India’s Ambassador and Permanent Representative to the United Nations Syed Akbaruddin on Tuesday said the country was ready to fight Pakistan in any arena of its choice, NDTV reported. He was responding to Pakistan’s comments that it would approach the International Court of Justice against the Narendra Modi-led administration’s decision to revoke Jammu and Kashmir’s special status.
“Every country is entitled to use every course available to them,” Akbaruddin said. “We have different approaches too. If they would like to tackle us in different arenas, we will address it in that arena. This is an arena of their choice. They tried once, but they did not succeed.”
The diplomat was referring to the International Court of Justice’s recent order on former Indian Navy officer Kulbhushan Jadhav. Jadhav was arrested and sentenced to death in Pakistan for allegedly being an Indian spy.
In July, the international court concluded that Pakistan had violated the Vienna Convention in its treatment of Jadhav. It found that Pakistan had breached international laws by not providing India consular access to the former Navy officer, and ordered Islamabad not to execute him at the moment. However, the ICJ also rejected India’s demands for Jadhav to be released, and said instead that Pakistan would have to decide how to review the trial and conviction of the Indian.
India also played down the significance of a “closed-door” meeting of the United Nations Security Council to discuss the developments in Jammu and Kashmir on August 16.
Akbaruddin called the lack of evident support for Pakistan at the UNSC meeting a snub to its stand on Kashmir. “What happened last week was an informal consultation, which actually made it quite clear to everyone that India’s approach enjoys broad support globally...We do hope that they will recalibrate, taking into account the outcome of that consultation,” he told NDTV.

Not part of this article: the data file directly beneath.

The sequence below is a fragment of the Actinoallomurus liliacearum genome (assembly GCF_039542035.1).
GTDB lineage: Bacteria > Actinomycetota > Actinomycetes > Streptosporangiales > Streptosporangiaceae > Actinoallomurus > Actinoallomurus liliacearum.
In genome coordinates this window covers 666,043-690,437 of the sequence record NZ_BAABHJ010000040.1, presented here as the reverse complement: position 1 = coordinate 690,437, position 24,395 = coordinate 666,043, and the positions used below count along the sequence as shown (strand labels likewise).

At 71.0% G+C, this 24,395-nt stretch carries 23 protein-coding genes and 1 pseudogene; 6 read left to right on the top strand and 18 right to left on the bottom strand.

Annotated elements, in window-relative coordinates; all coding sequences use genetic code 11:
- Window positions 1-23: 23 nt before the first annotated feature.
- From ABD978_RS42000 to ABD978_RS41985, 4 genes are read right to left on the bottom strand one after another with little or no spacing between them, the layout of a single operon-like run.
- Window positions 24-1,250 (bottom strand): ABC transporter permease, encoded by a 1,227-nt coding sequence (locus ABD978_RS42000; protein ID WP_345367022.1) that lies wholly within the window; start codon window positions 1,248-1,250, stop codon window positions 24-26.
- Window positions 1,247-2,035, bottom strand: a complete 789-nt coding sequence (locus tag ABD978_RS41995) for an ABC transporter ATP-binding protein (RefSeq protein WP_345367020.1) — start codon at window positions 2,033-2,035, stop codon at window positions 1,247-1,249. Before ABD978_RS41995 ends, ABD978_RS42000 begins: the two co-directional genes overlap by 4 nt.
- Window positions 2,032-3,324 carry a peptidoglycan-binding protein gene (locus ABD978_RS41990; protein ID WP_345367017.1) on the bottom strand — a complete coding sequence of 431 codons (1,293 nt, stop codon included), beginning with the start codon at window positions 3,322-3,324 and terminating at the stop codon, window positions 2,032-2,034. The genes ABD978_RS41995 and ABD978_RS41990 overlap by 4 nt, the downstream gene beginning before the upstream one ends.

China, a permanent member of the UNSC and an ally of Pakistan, had sought the meeting, which ended without any outcome or statement from the council. After the meeting Akbaruddin had accused Pakistan and China of attempting to impart greater significance to the meeting than was warranted.
On the talks between Pakistan Prime Minister Imran Khan and United States President Donald Trump, the diplomat said: “Look at the engagement we have with several countries, including the United States. This covers not just political ties but the entire expanse of our ties. The world looks at India as a country with which it can engage on issues. That’s our USP.”
Akbaruddin, however, refused to comment on remarks that India will soon push for Pakistan-occupied Kashmir to be included in future bilateral talks. He said India will take matters step-by-step. “We abide by the bilateral track put in place by the Shimla Agreement, and I haven’t heard any response to this request. Is Pakistan interested in this bilateral track,” he questioned. “Let’s not jump the gun.”
India ended Jammu and Kashmir’s special status on August 5, and moved to split the state into two Union Territories. The Centre also imposed a security lockdown and a communications blackout. New Delhi’s actions were swiftly condemned by Islamabad, which downgraded diplomatic ties and ended bilateral trade. Since then, Pakistan has attempted to raise the Kashmir matter at the United Nations Security Council, saying India’s decisions were a threat to regional and global peace.
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